Even hotter are the gas core designs, in which the fuel is in the form of a gas, usually uranium fluoride of various compositions such as the U, F, UF4, UF6 family. Chlorine and thorium can also be used with similar performance and chemistries. Such designs are also usually centrifugally stabilized, with complex counterflow gas currents in the core. The Nuclear Lightbulb design uses quartz to contain the gaseous reaction in a closed cycle, while passing heat to the propellant rapidly. In other designs, the containment was usually diamondoid in a porous structure, actively cooled by blown reaction mass. This type of active cooling is more effective in a gas core design due to the single-phase gaseous core. In more modern designs, the diamondoid is usually supplemented by reflective programmable matter layers. Some gas core designs also use electromagnetic shielding to supplement the diamondoid/programmable matter vessel.

Hotter still are fission plasma core designs, in which the gaseous core becomes hot enough to partially or fully ionize the gas to a plasma, and the use of electromagnetic shielding becomes essential rather than an addition. Plasma core fission drives are the distant ancestors of the much more potent Monopole Catalyzed Conversion Drive, and the work on containment vessels done for these plasma-core devices is critical for early Conversion Drives, as well. Such drives use a complex multi-layer design of electromagnetically cooled plasma, a blown-in gas layer (usually the reaction mass) and a diamondoid/programmable matter last wall.

Nuclear-salt-water rockets produce a plasma-hot exhaust by mixing fissile materials dissolved as salts in water; a continuously detonating fisson explosion results, and the water is vaporised and becomes a propellant as well as a heat dump. These fission rockets have both high thrust and high exhaust velocity, but are very difficult to control reliably. NSWRs were developed comparatively late in the Interplanetary Age, by which time many different kinds of fusion rockets were already available, so they were never very common in that era. In later eras hi-tech NSWRs have been used in a number of locations, especially where fissile elements are plentiful.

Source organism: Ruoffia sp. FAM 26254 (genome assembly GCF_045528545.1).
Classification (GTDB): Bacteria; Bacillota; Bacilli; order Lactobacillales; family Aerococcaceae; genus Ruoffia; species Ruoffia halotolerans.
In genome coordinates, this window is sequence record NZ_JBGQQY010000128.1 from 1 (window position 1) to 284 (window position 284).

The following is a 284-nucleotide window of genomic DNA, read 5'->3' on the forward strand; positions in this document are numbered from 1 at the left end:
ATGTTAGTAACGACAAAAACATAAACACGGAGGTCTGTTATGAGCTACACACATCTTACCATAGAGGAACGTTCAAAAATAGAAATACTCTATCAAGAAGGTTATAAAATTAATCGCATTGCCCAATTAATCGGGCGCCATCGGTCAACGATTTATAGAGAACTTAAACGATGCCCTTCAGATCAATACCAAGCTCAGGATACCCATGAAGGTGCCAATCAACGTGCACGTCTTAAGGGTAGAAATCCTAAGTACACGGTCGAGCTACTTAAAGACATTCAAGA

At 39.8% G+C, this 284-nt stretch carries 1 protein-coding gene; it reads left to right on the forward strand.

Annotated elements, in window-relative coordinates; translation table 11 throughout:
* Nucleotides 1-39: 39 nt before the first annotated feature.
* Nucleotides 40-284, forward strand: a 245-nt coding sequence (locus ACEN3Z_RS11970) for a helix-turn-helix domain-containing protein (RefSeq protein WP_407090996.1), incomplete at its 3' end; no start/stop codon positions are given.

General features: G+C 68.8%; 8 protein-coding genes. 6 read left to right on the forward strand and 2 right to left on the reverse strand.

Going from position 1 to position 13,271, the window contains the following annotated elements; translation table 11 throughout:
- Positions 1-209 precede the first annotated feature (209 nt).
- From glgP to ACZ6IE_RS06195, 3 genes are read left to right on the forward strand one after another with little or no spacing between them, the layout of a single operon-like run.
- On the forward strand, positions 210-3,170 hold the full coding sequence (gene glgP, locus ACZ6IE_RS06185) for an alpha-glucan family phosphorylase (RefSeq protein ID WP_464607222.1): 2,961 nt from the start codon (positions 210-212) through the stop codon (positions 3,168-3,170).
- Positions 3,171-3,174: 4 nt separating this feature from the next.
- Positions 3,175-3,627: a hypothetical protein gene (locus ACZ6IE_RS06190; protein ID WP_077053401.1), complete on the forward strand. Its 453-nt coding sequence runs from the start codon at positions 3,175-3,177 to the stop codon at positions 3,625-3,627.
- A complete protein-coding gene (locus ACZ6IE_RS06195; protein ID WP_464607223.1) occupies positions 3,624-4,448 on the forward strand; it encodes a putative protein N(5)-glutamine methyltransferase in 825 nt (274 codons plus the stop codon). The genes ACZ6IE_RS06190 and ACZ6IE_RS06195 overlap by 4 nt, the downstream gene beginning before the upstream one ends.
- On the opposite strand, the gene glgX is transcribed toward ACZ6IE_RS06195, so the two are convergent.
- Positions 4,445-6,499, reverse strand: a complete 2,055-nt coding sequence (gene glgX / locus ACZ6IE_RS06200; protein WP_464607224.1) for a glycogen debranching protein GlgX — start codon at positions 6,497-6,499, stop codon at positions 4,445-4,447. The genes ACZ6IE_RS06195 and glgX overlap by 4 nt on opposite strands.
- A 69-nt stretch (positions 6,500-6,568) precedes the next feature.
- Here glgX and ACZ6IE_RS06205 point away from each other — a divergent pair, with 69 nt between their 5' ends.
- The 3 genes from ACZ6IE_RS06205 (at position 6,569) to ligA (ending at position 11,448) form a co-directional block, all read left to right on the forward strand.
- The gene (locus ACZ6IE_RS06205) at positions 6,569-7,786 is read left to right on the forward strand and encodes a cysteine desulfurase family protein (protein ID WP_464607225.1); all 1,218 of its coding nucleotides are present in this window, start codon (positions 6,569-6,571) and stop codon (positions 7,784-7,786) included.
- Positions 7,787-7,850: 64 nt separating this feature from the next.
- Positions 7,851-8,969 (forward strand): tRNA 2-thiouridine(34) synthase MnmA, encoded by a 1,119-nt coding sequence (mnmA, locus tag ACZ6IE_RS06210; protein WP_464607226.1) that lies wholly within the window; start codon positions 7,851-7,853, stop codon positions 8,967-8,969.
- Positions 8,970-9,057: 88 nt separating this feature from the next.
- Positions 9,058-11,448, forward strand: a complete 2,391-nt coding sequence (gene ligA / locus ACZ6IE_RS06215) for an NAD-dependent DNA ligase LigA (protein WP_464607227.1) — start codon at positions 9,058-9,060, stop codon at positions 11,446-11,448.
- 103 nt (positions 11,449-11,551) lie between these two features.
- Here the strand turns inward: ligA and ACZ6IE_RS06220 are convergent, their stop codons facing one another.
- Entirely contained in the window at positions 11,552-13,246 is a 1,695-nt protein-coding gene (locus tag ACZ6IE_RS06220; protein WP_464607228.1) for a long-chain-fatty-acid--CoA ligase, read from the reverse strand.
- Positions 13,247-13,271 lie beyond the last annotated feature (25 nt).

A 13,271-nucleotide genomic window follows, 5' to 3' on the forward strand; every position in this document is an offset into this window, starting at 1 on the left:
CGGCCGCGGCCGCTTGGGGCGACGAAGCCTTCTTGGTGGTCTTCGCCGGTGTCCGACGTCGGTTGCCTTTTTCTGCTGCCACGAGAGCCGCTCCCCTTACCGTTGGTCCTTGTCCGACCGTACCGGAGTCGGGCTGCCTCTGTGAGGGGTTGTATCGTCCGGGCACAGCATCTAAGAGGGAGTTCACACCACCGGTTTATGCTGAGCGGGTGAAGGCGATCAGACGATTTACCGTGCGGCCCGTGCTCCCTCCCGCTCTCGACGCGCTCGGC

Internal fission drives have Isps ranging from 800 seconds for a simple solid core design to 8000 seconds for an advanced plasma core design. The thrust to weight ratio ranges from 10 to 1 to 100 to 1, and the total delta-v varies from 20 km/sec to over 100 km/sec.

NSWRs act as continuously operating external fission drives, and advanced designs can reach 482140 seconds.

 
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Development Notes
Text by Mauk Mcamuk, Chris Shaeffer and M. Alan Kazlev
Amendments by Mike Miller and Steve Bowers
Initially published on 03 December 2008.